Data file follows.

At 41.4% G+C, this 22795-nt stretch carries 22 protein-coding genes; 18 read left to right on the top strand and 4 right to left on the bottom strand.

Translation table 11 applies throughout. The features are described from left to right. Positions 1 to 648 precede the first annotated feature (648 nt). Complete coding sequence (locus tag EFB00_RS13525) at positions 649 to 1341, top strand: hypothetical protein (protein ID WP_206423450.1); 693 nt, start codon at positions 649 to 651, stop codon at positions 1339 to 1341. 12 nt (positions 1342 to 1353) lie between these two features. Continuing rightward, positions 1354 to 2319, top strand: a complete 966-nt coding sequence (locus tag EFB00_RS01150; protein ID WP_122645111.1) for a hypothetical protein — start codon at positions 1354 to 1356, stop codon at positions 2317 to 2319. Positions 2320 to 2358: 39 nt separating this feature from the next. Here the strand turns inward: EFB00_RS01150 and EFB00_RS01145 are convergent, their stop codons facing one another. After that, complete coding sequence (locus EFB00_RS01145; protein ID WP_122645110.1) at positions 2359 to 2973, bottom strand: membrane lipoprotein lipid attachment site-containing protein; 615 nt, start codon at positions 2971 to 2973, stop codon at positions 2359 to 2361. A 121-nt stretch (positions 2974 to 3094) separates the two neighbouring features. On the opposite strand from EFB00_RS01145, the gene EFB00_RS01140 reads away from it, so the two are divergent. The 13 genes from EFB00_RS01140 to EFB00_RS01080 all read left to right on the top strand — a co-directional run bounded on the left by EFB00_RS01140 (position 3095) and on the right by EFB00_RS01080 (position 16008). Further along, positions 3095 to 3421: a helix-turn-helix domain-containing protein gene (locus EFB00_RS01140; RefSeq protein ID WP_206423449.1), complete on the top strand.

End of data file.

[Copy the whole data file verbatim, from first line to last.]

At 41.4% G+C, this 22795-nt stretch carries 22 protein-coding genes; 18 read left to right on the top strand and 4 right to left on the bottom strand.

Translation table 11 applies throughout. The features are described from left to right. Positions 1 to 648 precede the first annotated feature (648 nt). Complete coding sequence (locus tag EFB00_RS13525) at positions 649 to 1341, top strand: hypothetical protein (protein ID WP_206423450.1); 693 nt, start codon at positions 649 to 651, stop codon at positions 1339 to 1341. 12 nt (positions 1342 to 1353) lie between these two features. Continuing rightward, positions 1354 to 2319, top strand: a complete 966-nt coding sequence (locus tag EFB00_RS01150; protein ID WP_122645111.1) for a hypothetical protein — start codon at positions 1354 to 1356, stop codon at positions 2317 to 2319. Positions 2320 to 2358: 39 nt separating this feature from the next. Here the strand turns inward: EFB00_RS01150 and EFB00_RS01145 are convergent, their stop codons facing one another. After that, complete coding sequence (locus EFB00_RS01145; protein ID WP_122645110.1) at positions 2359 to 2973, bottom strand: membrane lipoprotein lipid attachment site-containing protein; 615 nt, start codon at positions 2971 to 2973, stop codon at positions 2359 to 2361. A 121-nt stretch (positions 2974 to 3094) separates the two neighbouring features. On the opposite strand from EFB00_RS01145, the gene EFB00_RS01140 reads away from it, so the two are divergent. The 13 genes from EFB00_RS01140 to EFB00_RS01080 all read left to right on the top strand — a co-directional run bounded on the left by EFB00_RS01140 (position 3095) and on the right by EFB00_RS01080 (position 16008). Further along, positions 3095 to 3421: a helix-turn-helix domain-containing protein gene (locus EFB00_RS01140; RefSeq protein ID WP_206423449.1), complete on the top strand.